Formula One returned to Japan in 1987 after a 10-year absence with its debut at the Honda-owned Suzuka Circuit and every year since, has had either a Japanese driver or a Japanese engine manufacturer to root for. Often times, both. In 2013, tragically, that’s not the case.
With last year’s Suzuka third-place finisher Kamui Kobayashi gone to the FIA World Endurance Championship, the Japanese won’t have any driver to root for in this year’s Japanese Grand Prix. Not having a home engine to root for either makes for a double blow to a fervent Formula One fan base; there’s no Honda until 2015 when it returns with McLaren, and Toyota has long since left the building after its eight-year underperforming run.
The last Japanese GP at Suzuka ran without one of its native sons was in 2001. Although there wasn’t a true Japanese driver in the field, the spiritual hero that day was Jean Alesi, in his 201st and last grand prix. Alesi’s Japanese wife made him a crowd favorite; it also didn’t hurt he was driving a Jordan with Honda power. Unfortunately, an early race collision with then-rookie Kimi Raikkonen took him out of the race.
In the two off years of 2000 and 2001 without Japanese drivers, there was Japanese engine participation in the form of Honda.
Since the 2001 race, Takuma Sato (2002-’07), Sakon Yamamoto (2006-’07, ’10), Kazuki Nakajima (2008-’09) and Kobayashi (2010-’12) have flown the flag in the “Land of the Rising Sun.” Sato’s fifth in 2002 for Jordan – as Alesi’s replacement, no less – was also a high point along with Kobayashi’s podium.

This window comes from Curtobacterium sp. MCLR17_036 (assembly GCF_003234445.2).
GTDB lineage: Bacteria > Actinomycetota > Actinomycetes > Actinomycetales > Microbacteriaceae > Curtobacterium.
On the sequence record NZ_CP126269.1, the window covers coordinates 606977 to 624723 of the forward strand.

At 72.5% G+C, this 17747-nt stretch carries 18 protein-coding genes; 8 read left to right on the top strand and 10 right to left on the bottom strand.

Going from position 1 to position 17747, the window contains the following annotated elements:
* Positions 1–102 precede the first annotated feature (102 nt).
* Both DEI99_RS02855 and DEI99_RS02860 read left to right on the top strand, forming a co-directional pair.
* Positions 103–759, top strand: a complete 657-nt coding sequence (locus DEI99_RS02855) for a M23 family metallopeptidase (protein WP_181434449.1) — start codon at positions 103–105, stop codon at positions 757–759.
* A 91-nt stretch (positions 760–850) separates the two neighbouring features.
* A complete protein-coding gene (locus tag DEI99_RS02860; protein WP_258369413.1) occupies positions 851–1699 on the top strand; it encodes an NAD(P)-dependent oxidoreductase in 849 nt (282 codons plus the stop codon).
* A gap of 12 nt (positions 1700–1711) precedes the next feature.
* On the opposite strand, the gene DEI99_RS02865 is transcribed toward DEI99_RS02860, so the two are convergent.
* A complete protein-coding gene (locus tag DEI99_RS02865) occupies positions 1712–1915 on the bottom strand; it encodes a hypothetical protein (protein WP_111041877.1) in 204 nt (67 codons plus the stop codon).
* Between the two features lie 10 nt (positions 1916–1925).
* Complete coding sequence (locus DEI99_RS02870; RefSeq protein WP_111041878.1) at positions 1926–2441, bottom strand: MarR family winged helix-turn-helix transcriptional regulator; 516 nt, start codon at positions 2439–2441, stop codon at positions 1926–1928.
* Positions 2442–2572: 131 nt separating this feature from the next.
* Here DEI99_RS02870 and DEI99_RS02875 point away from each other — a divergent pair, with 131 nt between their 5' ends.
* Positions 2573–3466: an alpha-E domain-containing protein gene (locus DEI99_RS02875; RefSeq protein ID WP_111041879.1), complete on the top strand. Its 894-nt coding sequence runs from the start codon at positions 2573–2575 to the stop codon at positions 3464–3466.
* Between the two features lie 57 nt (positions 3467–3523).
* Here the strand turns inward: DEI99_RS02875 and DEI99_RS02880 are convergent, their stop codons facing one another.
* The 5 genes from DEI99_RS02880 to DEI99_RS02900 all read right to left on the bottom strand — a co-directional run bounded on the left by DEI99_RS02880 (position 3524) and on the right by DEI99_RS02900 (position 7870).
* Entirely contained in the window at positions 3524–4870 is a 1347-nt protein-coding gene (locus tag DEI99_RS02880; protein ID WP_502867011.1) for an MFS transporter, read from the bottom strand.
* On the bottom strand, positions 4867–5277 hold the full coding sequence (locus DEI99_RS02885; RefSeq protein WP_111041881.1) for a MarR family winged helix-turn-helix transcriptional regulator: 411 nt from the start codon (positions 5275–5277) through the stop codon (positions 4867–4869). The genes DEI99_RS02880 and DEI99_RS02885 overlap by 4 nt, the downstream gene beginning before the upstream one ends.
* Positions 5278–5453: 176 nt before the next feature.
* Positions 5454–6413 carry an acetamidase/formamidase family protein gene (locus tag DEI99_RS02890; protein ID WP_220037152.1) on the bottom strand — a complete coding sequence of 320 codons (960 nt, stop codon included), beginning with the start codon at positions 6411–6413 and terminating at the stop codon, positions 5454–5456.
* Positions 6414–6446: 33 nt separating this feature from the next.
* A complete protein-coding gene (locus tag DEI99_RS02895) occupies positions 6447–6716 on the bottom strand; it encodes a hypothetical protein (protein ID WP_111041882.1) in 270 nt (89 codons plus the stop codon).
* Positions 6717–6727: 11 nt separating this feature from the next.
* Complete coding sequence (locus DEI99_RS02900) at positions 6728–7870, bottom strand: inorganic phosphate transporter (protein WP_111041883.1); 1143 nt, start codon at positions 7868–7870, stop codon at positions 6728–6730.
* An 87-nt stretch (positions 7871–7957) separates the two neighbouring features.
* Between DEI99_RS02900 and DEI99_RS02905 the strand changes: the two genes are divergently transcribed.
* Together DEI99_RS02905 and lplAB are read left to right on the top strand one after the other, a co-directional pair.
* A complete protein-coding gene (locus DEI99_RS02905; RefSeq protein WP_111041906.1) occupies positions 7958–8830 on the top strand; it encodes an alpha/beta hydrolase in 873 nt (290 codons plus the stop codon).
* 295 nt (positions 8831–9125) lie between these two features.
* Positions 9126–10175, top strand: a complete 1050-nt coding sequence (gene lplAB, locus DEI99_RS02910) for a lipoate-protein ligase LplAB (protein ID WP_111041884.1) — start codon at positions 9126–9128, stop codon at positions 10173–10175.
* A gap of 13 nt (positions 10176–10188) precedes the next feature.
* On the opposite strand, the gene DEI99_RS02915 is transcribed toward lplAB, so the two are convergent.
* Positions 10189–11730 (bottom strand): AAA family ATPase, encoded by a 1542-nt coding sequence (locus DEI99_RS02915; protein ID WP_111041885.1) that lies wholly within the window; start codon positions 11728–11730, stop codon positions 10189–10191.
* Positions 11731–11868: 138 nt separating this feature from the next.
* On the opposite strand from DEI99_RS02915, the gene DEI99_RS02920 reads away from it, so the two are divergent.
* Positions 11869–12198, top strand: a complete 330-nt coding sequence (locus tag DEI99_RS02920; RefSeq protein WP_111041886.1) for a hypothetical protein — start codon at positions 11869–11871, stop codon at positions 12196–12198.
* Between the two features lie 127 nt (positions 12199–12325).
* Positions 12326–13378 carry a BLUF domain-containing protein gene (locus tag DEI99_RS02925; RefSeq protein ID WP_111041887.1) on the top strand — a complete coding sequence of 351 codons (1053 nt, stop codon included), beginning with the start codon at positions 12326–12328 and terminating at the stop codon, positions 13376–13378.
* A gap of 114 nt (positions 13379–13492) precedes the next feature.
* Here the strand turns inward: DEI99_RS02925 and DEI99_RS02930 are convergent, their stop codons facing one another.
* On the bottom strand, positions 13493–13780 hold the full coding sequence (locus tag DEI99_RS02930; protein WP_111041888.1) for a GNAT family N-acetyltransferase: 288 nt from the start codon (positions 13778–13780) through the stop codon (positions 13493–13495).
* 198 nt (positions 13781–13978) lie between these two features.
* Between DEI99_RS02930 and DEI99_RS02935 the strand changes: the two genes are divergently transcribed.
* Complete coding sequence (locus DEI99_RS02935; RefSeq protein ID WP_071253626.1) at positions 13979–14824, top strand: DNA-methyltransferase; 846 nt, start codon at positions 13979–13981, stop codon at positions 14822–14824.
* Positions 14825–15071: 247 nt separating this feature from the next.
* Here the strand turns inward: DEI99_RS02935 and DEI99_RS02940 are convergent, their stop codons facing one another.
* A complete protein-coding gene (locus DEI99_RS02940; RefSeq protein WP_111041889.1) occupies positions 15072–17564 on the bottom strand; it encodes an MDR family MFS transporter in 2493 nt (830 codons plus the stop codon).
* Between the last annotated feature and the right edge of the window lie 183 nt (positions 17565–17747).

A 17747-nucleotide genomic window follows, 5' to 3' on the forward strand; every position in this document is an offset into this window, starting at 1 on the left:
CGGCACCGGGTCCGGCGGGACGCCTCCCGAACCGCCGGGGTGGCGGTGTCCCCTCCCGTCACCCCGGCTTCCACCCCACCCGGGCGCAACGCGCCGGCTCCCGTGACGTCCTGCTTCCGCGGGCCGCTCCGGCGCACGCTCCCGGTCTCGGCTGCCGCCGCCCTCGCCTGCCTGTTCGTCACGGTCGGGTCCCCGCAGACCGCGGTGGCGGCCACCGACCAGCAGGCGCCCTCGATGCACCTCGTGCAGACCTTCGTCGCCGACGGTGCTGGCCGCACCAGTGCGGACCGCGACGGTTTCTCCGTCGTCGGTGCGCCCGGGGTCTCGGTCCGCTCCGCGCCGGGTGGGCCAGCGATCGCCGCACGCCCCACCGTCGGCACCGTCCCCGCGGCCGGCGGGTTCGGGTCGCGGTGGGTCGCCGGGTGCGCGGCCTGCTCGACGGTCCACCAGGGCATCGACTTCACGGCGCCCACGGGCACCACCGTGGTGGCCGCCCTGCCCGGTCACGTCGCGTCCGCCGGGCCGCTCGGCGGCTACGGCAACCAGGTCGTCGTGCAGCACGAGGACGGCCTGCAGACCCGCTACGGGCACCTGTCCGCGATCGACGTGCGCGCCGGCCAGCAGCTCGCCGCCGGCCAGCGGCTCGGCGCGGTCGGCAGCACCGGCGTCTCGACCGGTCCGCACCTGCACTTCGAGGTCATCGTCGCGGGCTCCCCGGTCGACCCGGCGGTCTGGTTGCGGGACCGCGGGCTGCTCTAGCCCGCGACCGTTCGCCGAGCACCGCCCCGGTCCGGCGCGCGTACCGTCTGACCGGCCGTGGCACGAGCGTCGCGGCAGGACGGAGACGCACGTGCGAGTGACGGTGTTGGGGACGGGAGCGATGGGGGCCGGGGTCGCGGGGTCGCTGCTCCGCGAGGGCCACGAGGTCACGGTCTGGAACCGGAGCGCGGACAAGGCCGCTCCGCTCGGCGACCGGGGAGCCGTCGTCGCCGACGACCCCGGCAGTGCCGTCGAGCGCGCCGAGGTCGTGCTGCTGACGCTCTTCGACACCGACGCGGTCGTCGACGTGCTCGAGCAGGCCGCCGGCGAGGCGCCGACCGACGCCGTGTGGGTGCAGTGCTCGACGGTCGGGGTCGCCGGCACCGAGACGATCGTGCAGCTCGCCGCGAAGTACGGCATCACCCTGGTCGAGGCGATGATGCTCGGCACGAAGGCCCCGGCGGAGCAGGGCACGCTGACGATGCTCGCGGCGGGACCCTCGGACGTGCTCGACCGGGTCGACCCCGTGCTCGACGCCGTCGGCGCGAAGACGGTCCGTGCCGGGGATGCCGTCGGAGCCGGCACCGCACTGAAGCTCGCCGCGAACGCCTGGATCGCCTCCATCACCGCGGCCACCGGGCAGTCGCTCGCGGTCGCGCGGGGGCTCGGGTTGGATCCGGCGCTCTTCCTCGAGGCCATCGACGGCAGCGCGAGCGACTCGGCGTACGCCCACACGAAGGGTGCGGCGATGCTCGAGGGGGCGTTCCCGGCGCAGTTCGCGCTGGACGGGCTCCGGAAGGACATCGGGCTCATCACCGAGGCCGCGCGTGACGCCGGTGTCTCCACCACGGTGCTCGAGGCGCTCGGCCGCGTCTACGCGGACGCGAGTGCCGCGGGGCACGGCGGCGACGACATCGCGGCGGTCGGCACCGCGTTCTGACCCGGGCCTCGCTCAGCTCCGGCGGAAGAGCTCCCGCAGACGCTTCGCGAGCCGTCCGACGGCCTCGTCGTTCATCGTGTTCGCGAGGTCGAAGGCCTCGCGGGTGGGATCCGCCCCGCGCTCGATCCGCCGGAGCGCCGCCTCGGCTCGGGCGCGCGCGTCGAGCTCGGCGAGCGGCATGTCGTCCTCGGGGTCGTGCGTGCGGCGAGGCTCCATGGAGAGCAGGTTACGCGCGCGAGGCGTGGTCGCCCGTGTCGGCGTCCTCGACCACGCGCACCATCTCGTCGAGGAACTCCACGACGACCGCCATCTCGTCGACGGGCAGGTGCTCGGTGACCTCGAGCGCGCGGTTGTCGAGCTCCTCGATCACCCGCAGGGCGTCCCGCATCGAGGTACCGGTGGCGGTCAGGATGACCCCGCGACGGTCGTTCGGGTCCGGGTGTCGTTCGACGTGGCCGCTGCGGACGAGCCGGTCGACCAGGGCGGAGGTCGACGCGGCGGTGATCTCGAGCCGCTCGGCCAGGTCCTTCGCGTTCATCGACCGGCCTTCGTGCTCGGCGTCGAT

When you go back into the ‘90s, names like Toranosuke Takagi (1998-’99), Ukyo Katayama (1992-’97), Shinji Nakano (1997-’98), Taki Inoue (1994-’95), Hideki Noda (1994), Satoru Nakajima (1987-’91), Toshio Suzuki (1993) and the legendary Aguri Suzuki (1988-’93, ’95) were all in the field. Suzuki’s third at Suzuka in 1990 was the original high-water mark.
Suzuki also dipped his toes back into F1 with the popular, underdog Super Aguri team – which fielded Sato and Yamamoto in 2006, and Sato and Anthony Davidson in 2007.
In a new era of F1 populated by tracks designed by Hermann Tilke, Suzuka is a true throwback in the second half of the season. The track is celebrated by fans and drivers alike; it’s a shame that this year, the local fans won’t have one of their own to support.
The aftermath of the Chinese Grand Prix has centered around Red Bull Racing and its two drivers, Daniel Ricciardo and Max Verstappen.
While Ricciardo has garnered praise at every turn for a masterful drive from sixth to first in the second half of the race, Verstappen has again come under criticism for overzealous driving in the wake of contact with Scuderia Ferrari’s Sebastian Vettel.
A recap of the past news week for the FIA Formula 1 World Championship, and the attention both Ricciardo and Verstappen have garnered, is below.
Ricciardo Surfaces as Outside Title Contender After Chinese Grand Prix Win
Prior to the Chinese Grand Prix, few would have labelled Ricciardo as a possible title contender, especially in the wake of a mechanical failure in the opening laps of the Bahrain Grand Prix.
However, Sunday’s victory in China not only provided a number of thrills for onlookers, it also gave Ricciardo a major boost of confidence, and he asserted afterwards that he thinks a championship push is possible.